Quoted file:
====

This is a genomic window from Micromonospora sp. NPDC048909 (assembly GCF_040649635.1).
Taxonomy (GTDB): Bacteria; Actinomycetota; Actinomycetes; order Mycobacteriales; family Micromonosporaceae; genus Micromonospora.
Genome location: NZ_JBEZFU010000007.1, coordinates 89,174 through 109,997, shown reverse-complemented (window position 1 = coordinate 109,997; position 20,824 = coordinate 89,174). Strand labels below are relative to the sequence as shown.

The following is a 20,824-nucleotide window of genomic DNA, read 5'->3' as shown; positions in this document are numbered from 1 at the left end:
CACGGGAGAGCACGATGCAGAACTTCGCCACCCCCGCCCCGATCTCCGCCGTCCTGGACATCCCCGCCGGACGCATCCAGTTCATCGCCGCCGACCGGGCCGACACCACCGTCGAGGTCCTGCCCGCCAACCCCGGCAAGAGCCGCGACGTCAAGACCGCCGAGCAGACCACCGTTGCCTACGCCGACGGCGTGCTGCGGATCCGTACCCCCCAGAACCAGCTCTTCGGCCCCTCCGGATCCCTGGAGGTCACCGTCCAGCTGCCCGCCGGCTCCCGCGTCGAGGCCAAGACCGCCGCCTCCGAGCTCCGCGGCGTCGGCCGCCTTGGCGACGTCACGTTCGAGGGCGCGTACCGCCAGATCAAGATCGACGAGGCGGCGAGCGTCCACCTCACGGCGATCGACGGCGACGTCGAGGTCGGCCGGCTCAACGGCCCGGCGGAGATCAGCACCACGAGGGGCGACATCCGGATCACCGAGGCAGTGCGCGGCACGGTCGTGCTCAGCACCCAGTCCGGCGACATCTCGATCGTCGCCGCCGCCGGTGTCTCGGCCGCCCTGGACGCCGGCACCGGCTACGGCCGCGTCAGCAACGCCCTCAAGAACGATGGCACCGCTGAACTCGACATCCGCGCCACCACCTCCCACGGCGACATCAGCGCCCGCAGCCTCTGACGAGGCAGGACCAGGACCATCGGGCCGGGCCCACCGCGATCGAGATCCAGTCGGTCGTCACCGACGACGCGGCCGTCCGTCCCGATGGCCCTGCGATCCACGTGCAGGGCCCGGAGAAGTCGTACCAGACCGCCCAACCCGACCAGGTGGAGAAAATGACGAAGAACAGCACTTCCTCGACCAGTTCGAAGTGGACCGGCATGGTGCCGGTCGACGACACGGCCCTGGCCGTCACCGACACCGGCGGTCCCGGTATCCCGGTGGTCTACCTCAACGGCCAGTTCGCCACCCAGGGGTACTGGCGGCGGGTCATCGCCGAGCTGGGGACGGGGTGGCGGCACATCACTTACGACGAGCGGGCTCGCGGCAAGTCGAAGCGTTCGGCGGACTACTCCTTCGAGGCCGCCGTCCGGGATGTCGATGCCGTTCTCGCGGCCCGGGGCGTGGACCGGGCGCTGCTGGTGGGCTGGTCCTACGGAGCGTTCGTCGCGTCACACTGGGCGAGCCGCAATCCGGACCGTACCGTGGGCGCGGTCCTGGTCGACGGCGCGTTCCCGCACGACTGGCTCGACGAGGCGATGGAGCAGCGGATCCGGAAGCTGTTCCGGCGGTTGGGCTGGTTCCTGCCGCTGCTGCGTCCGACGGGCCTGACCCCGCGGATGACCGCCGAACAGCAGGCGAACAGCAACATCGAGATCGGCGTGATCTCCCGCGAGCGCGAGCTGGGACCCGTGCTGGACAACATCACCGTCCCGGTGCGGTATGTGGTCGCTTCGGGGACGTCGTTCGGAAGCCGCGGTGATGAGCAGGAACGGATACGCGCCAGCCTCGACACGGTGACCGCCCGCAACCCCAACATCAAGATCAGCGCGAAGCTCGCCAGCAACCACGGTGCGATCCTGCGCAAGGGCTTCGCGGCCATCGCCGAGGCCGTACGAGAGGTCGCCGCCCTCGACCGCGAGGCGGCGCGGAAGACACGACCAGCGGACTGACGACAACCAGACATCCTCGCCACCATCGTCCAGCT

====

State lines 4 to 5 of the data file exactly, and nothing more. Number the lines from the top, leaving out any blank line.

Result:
The following is a 20,824-nucleotide window of genomic DNA, read 5'->3' as shown; positions in this document are numbered from 1 at the left end:
CACGGGAGAGCACGATGCAGAACTTCGCCACCCCCGCCCCGATCTCCGCCGTCCTGGACATCCCCGCCGGACGCATCCAGTTCATCGCCGCCGACCGGGCCGACACCACCGTCGAGGTCCTGCCCGCCAACCCCGGCAAGAGCCGCGACGTCAAGACCGCCGAGCAGACCACCGTTGCCTACGCCGACGGCGTGCTGCGGATCCGTACCCCCCAGAACCAGCTCTTCGGCCCCTCCGGATCCCTGGAGGTCACCGTCCAGCTGCCCGCCGGCTCCCGCGTCGAGGCCAAGACCGCCGCCTCCGAGCTCCGCGGCGTCGGCCGCCTTGGCGACGTCACGTTCGAGGGCGCGTACCGCCAGATCAAGATCGACGAGGCGGCGAGCGTCCACCTCACGGCGATCGACGGCGACGTCGAGGTCGGCCGGCTCAACGGCCCGGCGGAGATCAGCACCACGAGGGGCGACATCCGGATCACCGAGGCAGTGCGCGGCACGGTCGTGCTCAGCACCCAGTCCGGCGACATCTCGATCGTCGCCGCCGCCGGTGTCTCGGCCGCCCTGGACGCCGGCACCGGCTACGGCCGCGTCAGCAACGCCCTCAAGAACGATGGCACCGCTGAACTCGACATCCGCGCCACCACCTCCCACGGCGACATCAGCGCCCGCAGCCTCTGACGAGGCAGGACCAGGACCATCGGGCCGGGCCCACCGCGATCGAGATCCAGTCGGTCGTCACCGACGACGCGGCCGTCCGTCCCGATGGCCCTGCGATCCACGTGCAGGGCCCGGAGAAGTCGTACCAGACCGCCCAACCCGACCAGGTGGAGAAAATGACGAAGAACAGCACTTCCTCGACCAGTTCGAAGTGGACCGGCATGGTGCCGGTCGACGACACGGCCCTGGCCGTCACCGACACCGGCGGTCCCGGTATCCCGGTGGTCTACCTCAACGGCCAGTTCGCCACCCAGGGGTACTGGCGGCGGGTCATCGCCGAGCTGGGGACGGGGTGGCGGCACATCACTTACGACGAGCGGGCTCGCGGCAAGTCGAAGCGTTCGGCGGACTACTCCTTCGAGGCCGCCGTCCGGGATGTCGATGCCGTTCTCGCGGCCCGGGGCGTGGACCGGGCGCTGCTGGTGGGCTGGTCCTACGGAGCGTTCGTCGCGTCACACTGGGCGAGCCGCAATCCGGACCGTACCGTGGGCGCGGTCCTGGTCGACGGCGCGTTCCCGCACGACTGGCTCGACGAGGCGATGGAGCAGCGGATCCGGAAGCTGTTCCGGCGGTTGGGCTGGTTCCTGCCGCTGCTGCGTCCGACGGGCCTGACCCCGCGGATGACCGCCGAACAGCAGGCGAACAGCAACATCGAGATCGGCGTGATCTCCCGCGAGCGCGAGCTGGGACCCGTGCTGGACAACATCACCGTCCCGGTGCGGTATGTGGTCGCTTCGGGGACGTCGTTCGGAAGCCGCGGTGATGAGCAGGAACGGATACGCGCCAGCCTCGACACGGTGACCGCCCGCAACCCCAACATCAAGATCAGCGCGAAGCTCGCCAGCAACCACGGTGCGATCCTGCGCAAGGGCTTCGCGGCCATCGCCGAGGCCGTACGAGAGGTCGCCGCCCTCGACCGCGAGGCGGCGCGGAAGACACGACCAGCGGACTGACGACAACCAGACATCCTCGCCACCATCGTCCAGCT